Image Transfer

 One
Aspect Ratio2.35:1 - Widescreen
Original Aspect Ratioyes
Anamorphicyes


Image Transfer Review: Two words: Absolutely Gorgeous. I cannot recall Solaris having ever looked this good, and the transfer on this DVD is simply beautiful. The most obvious change is a considerable reduction in the original source print issues such as scratches, holes, frame-jumps and other problems found in older films. While there are still a few problems here and there, the massive amounts of visual artifacts (from the original print) present in previous versions I've seen are kept to a minimum. On top of the cleanup, the resolution is greatly enhanced by the DVD format, thanks to the anamorphic transfer. The crispness and sharpness of the film is maximized while still keeping the subtle cinematography intact. Colors are wonderfully accurate and glowing, but at the same time, the black-and-white and sepia-toned sequences (the film alternates between all three) are just as impressive. The grain has also been reduced. In general, it's a transfer that seems to allow the viewer to enjoy the positives about the visuals while reducing the negatives to almost nothing.

Image Transfer Grade: A-

 

Audio Transfer

 LanguageRemote Access
MonoRussianyes


Audio Transfer Review: While the disc uses the original Russian mono audio, this shouldn't disappoint Solaris fans, as the audio seems to have been cleaned up just as well as the video. I recall distinct audio problems in the film in previous incarnations, especially pops and skips at certain points (certainly at reel changes). These are gone or greatly reduced in this version, and the dialogue is amazingly crisp, despite the limited frequency range. Despite the range of sound effects and ambient audio (usually to enhance the mood of certain scenes), nothing rattles or blasts out of the center channel as if it was badly engineered or collapsing in on itself. The bass and treble aspects are balanced just right, so that the mono track works well.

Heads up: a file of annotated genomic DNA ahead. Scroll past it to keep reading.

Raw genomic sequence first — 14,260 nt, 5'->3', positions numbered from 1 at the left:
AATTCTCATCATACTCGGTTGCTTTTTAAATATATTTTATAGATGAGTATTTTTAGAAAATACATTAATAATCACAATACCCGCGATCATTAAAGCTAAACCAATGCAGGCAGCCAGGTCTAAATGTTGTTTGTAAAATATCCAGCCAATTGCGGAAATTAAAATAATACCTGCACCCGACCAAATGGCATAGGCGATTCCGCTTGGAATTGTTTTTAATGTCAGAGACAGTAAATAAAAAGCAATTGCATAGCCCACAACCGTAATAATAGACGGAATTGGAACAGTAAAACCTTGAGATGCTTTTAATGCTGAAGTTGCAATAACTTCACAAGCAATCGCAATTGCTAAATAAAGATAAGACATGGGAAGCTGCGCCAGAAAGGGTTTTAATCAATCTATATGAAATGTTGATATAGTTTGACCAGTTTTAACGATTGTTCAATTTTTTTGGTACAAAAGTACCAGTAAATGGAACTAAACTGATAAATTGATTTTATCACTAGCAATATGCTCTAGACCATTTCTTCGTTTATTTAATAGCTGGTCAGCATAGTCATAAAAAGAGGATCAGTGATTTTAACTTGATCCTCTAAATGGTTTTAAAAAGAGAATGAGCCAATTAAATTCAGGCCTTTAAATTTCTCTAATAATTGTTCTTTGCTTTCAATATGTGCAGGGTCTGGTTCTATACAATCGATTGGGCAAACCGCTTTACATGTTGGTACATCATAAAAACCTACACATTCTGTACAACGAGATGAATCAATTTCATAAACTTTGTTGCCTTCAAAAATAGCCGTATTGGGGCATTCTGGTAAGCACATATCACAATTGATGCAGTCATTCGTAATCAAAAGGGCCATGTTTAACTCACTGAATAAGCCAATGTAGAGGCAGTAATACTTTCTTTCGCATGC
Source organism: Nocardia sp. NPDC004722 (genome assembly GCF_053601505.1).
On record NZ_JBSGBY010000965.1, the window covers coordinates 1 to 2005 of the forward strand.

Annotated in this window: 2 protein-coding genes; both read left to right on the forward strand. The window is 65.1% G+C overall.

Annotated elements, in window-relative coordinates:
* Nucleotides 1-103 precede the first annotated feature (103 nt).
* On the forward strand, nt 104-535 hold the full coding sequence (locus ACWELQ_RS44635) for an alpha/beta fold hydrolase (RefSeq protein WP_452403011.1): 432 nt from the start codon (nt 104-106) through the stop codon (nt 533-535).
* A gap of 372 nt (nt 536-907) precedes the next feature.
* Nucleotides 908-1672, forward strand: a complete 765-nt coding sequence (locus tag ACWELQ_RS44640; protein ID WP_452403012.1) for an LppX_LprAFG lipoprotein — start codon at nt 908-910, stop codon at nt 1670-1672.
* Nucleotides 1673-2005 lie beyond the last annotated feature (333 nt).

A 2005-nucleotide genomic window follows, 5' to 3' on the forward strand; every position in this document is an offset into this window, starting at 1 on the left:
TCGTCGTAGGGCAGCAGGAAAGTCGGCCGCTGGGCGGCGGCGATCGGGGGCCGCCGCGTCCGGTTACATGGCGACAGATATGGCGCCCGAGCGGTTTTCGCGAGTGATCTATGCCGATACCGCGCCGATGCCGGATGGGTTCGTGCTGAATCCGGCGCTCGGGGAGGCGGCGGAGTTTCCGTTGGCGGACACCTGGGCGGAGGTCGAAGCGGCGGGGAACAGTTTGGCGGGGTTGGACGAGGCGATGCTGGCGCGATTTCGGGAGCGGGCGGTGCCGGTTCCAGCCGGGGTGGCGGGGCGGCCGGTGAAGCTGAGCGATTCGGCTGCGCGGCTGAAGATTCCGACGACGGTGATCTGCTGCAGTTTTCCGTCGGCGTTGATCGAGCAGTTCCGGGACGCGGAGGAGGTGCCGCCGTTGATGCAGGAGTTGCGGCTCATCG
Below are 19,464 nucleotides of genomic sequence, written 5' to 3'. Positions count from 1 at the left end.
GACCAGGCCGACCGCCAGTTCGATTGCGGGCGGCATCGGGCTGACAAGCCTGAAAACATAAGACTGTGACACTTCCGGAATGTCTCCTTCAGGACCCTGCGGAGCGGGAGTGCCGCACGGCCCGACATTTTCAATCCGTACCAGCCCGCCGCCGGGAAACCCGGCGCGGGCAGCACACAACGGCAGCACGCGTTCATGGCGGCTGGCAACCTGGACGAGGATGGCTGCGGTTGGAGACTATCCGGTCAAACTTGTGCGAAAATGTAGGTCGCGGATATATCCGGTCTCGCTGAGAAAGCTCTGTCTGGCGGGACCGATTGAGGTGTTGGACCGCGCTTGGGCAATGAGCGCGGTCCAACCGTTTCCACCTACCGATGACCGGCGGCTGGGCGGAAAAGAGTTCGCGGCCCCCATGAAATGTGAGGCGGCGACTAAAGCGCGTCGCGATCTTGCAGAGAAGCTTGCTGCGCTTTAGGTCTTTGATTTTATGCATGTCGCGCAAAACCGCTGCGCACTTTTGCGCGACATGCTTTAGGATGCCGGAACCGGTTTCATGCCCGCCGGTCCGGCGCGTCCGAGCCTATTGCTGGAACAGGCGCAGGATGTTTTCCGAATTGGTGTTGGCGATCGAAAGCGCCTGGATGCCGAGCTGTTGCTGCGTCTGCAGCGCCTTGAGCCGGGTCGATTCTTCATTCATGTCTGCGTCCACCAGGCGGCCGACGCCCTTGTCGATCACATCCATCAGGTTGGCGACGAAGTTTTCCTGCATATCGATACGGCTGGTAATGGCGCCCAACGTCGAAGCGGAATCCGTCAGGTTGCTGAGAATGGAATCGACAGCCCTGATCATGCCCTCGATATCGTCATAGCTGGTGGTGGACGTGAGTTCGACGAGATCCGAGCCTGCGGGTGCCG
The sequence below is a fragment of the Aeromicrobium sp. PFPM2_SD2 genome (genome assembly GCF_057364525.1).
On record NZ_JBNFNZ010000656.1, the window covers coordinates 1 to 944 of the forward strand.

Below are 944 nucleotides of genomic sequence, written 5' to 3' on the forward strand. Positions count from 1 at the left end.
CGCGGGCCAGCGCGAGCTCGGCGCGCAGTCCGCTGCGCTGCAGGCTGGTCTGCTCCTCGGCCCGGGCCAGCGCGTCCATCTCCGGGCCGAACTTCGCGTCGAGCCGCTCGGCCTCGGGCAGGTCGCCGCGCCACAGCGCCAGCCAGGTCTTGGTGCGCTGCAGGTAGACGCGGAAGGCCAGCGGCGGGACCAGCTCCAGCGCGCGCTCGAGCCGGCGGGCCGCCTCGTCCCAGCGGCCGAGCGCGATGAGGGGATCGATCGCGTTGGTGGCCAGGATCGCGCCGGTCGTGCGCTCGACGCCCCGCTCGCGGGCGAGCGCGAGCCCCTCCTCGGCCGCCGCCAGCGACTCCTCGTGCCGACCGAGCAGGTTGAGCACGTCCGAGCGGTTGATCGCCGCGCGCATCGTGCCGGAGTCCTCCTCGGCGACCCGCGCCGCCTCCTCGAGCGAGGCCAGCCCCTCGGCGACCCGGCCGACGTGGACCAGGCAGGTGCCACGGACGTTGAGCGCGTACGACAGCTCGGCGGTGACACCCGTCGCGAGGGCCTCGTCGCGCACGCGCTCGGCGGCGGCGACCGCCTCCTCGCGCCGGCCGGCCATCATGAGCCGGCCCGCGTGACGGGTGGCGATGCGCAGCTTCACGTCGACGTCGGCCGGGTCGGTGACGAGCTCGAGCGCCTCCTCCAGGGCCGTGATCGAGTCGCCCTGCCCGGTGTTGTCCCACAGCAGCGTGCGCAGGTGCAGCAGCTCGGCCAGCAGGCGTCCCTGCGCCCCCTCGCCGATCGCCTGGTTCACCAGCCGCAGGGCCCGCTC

Audio Transfer Grade: B+

 

Disc Extras

Animated menu with music
Scene Access with 32 cues and remote access
Subtitles/Captions in English with remote access
9 Deleted Scenes
1 Feature/Episode commentary by ida Johnson and Graham Petrie, co-authors of the book The Films of Andrei Tarkovsky: A Visual Fugue
Packaging: Double alpha
Picture Disc
2 Discs
1-Sided disc(s)
Layers: dual

Extra Extras:
  1. New cast and crew interviews.